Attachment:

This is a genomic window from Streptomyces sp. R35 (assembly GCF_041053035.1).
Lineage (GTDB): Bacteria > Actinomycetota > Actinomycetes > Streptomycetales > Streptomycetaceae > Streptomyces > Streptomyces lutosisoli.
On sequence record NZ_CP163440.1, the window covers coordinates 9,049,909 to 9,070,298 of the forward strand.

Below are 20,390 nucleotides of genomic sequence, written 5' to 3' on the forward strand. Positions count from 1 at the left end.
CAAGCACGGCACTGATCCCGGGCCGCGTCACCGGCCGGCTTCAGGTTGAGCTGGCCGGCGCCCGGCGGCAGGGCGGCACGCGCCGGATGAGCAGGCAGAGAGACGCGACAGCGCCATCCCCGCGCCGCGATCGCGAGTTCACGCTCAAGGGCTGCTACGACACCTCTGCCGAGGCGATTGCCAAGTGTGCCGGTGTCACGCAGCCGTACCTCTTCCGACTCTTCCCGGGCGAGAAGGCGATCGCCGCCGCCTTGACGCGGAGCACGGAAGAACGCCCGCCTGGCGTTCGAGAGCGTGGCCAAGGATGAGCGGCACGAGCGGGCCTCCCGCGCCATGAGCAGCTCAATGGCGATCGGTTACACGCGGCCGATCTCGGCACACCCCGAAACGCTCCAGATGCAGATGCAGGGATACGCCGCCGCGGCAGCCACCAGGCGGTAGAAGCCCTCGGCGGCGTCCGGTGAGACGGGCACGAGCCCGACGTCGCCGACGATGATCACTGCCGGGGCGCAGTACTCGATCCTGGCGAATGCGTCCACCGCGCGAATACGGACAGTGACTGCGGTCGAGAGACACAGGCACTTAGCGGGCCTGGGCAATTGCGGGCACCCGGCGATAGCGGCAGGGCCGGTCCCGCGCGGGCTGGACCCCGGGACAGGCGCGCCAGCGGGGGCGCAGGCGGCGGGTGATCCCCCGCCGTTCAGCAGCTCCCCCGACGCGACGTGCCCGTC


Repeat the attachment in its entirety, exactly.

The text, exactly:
This is a genomic window from Streptomyces sp. R35 (assembly GCF_041053035.1).
Lineage (GTDB): Bacteria > Actinomycetota > Actinomycetes > Streptomycetales > Streptomycetaceae > Streptomyces > Streptomyces lutosisoli.
On sequence record NZ_CP163440.1, the window covers coordinates 9,049,909 to 9,070,298 of the forward strand.

Below are 20,390 nucleotides of genomic sequence, written 5' to 3' on the forward strand. Positions count from 1 at the left end.
CAAGCACGGCACTGATCCCGGGCCGCGTCACCGGCCGGCTTCAGGTTGAGCTGGCCGGCGCCCGGCGGCAGGGCGGCACGCGCCGGATGAGCAGGCAGAGAGACGCGACAGCGCCATCCCCGCGCCGCGATCGCGAGTTCACGCTCAAGGGCTGCTACGACACCTCTGCCGAGGCGATTGCCAAGTGTGCCGGTGTCACGCAGCCGTACCTCTTCCGACTCTTCCCGGGCGAGAAGGCGATCGCCGCCGCCTTGACGCGGAGCACGGAAGAACGCCCGCCTGGCGTTCGAGAGCGTGGCCAAGGATGAGCGGCACGAGCGGGCCTCCCGCGCCATGAGCAGCTCAATGGCGATCGGTTACACGCGGCCGATCTCGGCACACCCCGAAACGCTCCAGATGCAGATGCAGGGATACGCCGCCGCGGCAGCCACCAGGCGGTAGAAGCCCTCGGCGGCGTCCGGTGAGACGGGCACGAGCCCGACGTCGCCGACGATGATCACTGCCGGGGCGCAGTACTCGATCCTGGCGAATGCGTCCACCGCGCGAATACGGACAGTGACTGCGGTCGAGAGACACAGGCACTTAGCGGGCCTGGGCAATTGCGGGCACCCGGCGATAGCGGCAGGGCCGGTCCCGCGCGGGCTGGACCCCGGGACAGGCGCGCCAGCGGGGGCGCAGGCGGCGGGTGATCCCCCGCCGTTCAGCAGCTCCCCCGACGCGACGTGCCCGTC